Sunday, December 21, 2008

The Blue Gray Game

I grew up in eastern Pennsylvania and, like many young boys across this country I spent a number of childhood years completely absorbed by the history of The Civil War. I would get lost in this oversized book my folks got me one Christmas called ‘The Civil War.’ It had paintings, maps, journals, essays, strategies, death tolls, battle details and all manner of data that kept me mesmerized for hours and days. On the occasional ‘sick day’ from school I would line up my little plastic blue and gray soldiers on the sheets of my bed and re-enact a skirmish. I suppose in my subconscious I may have been on the side of The North given the geography of my birth. But I don’t recall that being a real issue. Gettysburg was located about 90 miles to the west of my hometown and so it was that we’d board school buses and spend a day touring the awesome and now-serene battlefields. (If you have yet to set foot on that hallowed ground I would heartily recommend the experience; it is unlike any other.) I have returned there many times in my adulthood responding to some spiritual call. Soon I reached an age, however, when these sad and monumental events no longer held my fascination. Girls, sports and music made their presence known and demanded my attention.
After a late-teens/early 20’s sojourn in the East Village trying fruitlessly to become the next Bob Dylan I made the wise decision to move to Tennessee and it is here that I have remained for 31 years. Tennessee, of course, is not without it’s massive tracts of sacred ground. Shiloh, Missionary Ridge, Nashville, Franklin, Lookout Mountain – these are powerful names in the Civil War lexicon. And I have paid my respects to most of these sites as well. But I’ve noticed something not so inconspicuous here in the heart of the south – lots of these folks are still pissed off about the results of that war settled so long ago. In the 30 years I have been a citizen of this great state – a place I dearly love - not a month has transpired when I have not had someone make a snide remark about me being a Yankee. At first I thought it was a joke until I encountered a few boys who were dead-ass serious about it. They held me in high disdain and distrust for one reason – I was born in ‘The North.’ Then I began hearing slogans like ‘The South’s Gonna Do It Again’ and seeing Confederate flags flying from pickups and it started to sink in – that war was so much more part of the culture of The South than The North. These boys, at least four generations removed from the atrocities, had still not found any peace in the peace signed at Appomattox. With all due respect – are you kidding me?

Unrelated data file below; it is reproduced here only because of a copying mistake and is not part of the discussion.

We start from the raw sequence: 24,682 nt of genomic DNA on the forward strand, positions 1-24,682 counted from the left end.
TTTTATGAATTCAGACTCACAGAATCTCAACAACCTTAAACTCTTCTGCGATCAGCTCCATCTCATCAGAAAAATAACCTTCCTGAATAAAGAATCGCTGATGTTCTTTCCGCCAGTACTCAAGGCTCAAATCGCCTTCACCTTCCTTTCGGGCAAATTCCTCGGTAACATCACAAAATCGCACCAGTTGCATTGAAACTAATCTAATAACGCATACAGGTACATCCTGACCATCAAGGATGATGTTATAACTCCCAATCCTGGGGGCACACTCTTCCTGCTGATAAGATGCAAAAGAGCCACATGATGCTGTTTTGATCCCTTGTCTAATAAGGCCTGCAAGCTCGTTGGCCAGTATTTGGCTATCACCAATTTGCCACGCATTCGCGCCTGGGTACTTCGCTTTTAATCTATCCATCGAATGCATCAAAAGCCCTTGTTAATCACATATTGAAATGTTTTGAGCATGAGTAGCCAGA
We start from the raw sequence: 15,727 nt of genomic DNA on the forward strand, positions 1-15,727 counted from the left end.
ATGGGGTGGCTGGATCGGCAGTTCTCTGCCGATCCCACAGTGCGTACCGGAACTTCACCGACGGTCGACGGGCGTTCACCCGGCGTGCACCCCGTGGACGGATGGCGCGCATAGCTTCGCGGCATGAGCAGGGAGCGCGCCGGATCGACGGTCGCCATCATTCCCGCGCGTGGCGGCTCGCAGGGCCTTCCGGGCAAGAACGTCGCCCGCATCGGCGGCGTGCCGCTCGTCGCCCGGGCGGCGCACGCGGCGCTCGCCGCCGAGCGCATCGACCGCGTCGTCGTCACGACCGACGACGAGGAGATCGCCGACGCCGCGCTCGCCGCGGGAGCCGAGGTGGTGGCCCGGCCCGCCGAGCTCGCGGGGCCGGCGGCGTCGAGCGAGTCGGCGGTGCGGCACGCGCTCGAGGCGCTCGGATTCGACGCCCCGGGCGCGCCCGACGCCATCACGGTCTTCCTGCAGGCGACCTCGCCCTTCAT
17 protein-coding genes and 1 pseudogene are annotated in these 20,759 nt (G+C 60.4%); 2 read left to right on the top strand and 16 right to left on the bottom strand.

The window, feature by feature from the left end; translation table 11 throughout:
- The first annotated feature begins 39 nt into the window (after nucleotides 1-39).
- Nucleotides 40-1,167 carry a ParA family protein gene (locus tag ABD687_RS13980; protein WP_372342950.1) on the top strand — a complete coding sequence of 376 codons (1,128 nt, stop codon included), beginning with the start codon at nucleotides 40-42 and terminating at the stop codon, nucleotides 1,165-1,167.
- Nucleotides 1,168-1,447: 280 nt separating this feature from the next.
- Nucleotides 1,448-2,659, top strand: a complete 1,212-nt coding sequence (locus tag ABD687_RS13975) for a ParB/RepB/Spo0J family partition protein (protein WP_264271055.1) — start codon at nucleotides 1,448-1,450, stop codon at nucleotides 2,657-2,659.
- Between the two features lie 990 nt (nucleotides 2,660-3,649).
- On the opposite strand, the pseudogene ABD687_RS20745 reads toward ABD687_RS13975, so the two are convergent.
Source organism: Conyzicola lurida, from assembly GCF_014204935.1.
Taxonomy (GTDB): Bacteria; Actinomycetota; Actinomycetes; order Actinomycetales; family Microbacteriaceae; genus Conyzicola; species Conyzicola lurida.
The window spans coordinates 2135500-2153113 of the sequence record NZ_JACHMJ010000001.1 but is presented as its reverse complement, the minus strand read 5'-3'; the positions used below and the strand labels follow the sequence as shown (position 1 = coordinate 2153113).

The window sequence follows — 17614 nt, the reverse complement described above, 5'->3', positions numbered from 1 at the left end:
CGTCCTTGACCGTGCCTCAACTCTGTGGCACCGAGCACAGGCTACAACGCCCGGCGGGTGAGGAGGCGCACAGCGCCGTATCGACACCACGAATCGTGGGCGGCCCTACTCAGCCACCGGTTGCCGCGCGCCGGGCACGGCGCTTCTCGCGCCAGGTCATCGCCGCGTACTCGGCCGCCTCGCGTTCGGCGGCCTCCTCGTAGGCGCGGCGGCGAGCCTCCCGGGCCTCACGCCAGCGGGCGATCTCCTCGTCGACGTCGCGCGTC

Today I attended an NFL game at LP Field in Nashville and watched The Tennessee Titans handily defeat The Pittsburgh Steelers in a very significant game. Steelers’ fans are most devoted and there was lots of gold and black in the stadium. On my way to the car I saw and heard a brief exchange that went like this: Male Steelers’s Fan dressed in Pittsburgh paraphernalia: ‘Don’t worry, we’ll be back.’ Female Titans’ fan dressed in complete deer-hunting camouflage (identical to her husband:) ‘Get yer Yankee ass back up north and don’t ever come back here again, you dickhead.’
There are over 1,000,000 graves scattered across a dozen states holding the remains of the casualties of Our Saddest Moment. 143 years have passed since it was declared over. It is interesting to note that Charles Darwin published his initial version of ‘On the Origin of the Species’ in November 1859, 16 months before the Confederate guns fired on a Union installation at Fort Sumter – the official start of the Civil War. I wish he could have been at the game today.

2 Comments:

Blogger cook eat FRET said...

i suppose the good news is that i've found your blog

the bad being that you've been at it awhile and the thought of going back and reading it all is as exruciating as not...

January 1, 2009 at 11:14 PM  
Blogger Thom Schuyler said...

i wouldn't bother - there are much better things to do.

January 4, 2009 at 10:37 PM  

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